The Power of Circles
Who would have thought an Elmo doll would make us this vulnerable? My first experience with restorative circles was the day our staff came back to work after Hurricane Harvey. At Doerre Intermediate, each department used restorative circles to check in with each other. Mike Keimig, our department chair, passed around a vintage Elmo doll that represented our turn to speak. He asked us questions ranging from “How are you today?” to “What scared you the most during the flooding?” and “How will we help the students heal from and understand the impact of Harvey?” After successfully doing this activity with the staff, we were asked to begin using restorative circles in our Pride classes.
In my experience, a restorative circle is a flexible way to check in with people, let everyone feel heard and validated, and drive a productive discussion. When we began using this method with our Pride classes, I worried my cool 8th grade students wouldn’t take it seriously or would be annoyed with the questions. Instead they floored me with their deep answers, acceptance of others, and enthusiasm for more circle time. By creating a safe place for them to talk about their feelings, and giving them an adult who wanted to listen, I learned more about my class in one hour than I could have in 9 weeks.
Topics We’ve Discussed:
- Hurricane Harvey
- High School (what they’re worried about, excited about, have questions about, etc.)
- Stress (and how to relieve it)
- College and Future plans
- Respect (how to get it, keep it, and give it)
Tips: What I Learned
1. Creating a safe place is crucial! I turn off the lights, make sure everyone fits in the circle (it usually turns into an amoeba), and pick a fun object to send around the circle (a stuffed lizard, a blow-up pirate sword, a lei, etc.) They know my “what happens in the amoeba, stays in the amoeba” speech by heart at this point. We must be very aware of other people’s feelings and understand that when we share, we are trusting the people listening to not judge or tell others.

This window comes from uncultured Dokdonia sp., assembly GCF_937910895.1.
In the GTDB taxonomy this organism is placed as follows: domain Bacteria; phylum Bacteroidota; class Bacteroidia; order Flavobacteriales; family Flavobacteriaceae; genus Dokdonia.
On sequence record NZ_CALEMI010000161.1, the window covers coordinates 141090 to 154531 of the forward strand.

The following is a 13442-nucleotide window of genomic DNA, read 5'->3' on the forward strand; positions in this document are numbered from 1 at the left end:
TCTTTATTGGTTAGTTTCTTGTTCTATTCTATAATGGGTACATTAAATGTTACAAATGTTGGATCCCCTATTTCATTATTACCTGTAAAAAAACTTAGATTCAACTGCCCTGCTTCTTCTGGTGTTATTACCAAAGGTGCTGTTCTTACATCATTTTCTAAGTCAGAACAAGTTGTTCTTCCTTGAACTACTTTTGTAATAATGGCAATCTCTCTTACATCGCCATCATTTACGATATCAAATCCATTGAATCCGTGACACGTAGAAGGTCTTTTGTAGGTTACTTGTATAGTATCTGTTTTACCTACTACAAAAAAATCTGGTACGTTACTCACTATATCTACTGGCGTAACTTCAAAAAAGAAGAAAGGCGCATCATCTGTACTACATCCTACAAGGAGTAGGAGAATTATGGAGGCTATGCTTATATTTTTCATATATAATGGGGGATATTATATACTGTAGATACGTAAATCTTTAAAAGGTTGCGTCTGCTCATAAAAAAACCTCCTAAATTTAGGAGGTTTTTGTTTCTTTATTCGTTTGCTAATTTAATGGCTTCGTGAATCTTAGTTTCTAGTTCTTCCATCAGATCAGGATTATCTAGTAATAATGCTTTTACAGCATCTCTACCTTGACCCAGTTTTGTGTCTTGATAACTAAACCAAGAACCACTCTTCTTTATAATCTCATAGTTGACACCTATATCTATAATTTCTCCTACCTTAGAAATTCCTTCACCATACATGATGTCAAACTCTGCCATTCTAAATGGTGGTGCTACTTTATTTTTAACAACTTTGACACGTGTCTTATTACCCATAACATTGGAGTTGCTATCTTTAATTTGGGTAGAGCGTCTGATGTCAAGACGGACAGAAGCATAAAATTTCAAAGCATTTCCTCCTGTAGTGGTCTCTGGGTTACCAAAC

2. Start with a quick check in. I always start by asking how they are feeling, how their day is going, or for a high/low (best thing that happened/worst thing that happened today.) Everyone answers this question, even the introspective kids. It’s a great way to get the ball rolling.
3. Answer first or last, but always give your personal answer. There are certain questions I don’t go into a lot of detail, but I always answer each question, too. My students heard about me being excited for my sister’s graduation, my frustration when someone hit my car, and my sorrow when my grandmother died. Seeing me talk through my feelings registered with them. It ultimately helped our relationship and understanding of each other more than anything else.
4. Ask them to answer a question for the person sitting next to them.About three months into the school year I asked, “What is one great thing about you?” Crickets. For my next question, I asked “What is the best thing about the person sitting to your right?” I explained that this needed to be taken seriously. They couldn’t just say “she’s nice” or “I don’t even know him.” The responses were remarkable. When given the opportunity, they had so many nice things to say about each other! That alone helped build a classroom based on trust and compassion.
5. Let them contribute to the questions you ask. My students were asking for restorative circles so often, I ran out of topics! To generate new ideas in an anonymous way, I made a Padlet for my students to brainstorm topics or questions for the restorative circles.
6. Give them an opportunity to follow up with you out of class. As we wrap up, I tell the students that I am always available if they need to talk.
The process took time and patience, but my students are now a tight-knit group. They can work in any combination and have fantastic results. It has helped me understand what they’re going through. Sometimes, their answers in the circle come in handy when they need inspiration for their writing or connecting to a character in a novel. The restorative circles have also shown my students that they are not alone. All of us (even teachers!) feel scared, lonely, or vulnerable sometimes. Ultimately, we all just want to feel heard.
~Written by Kessler McClanahan
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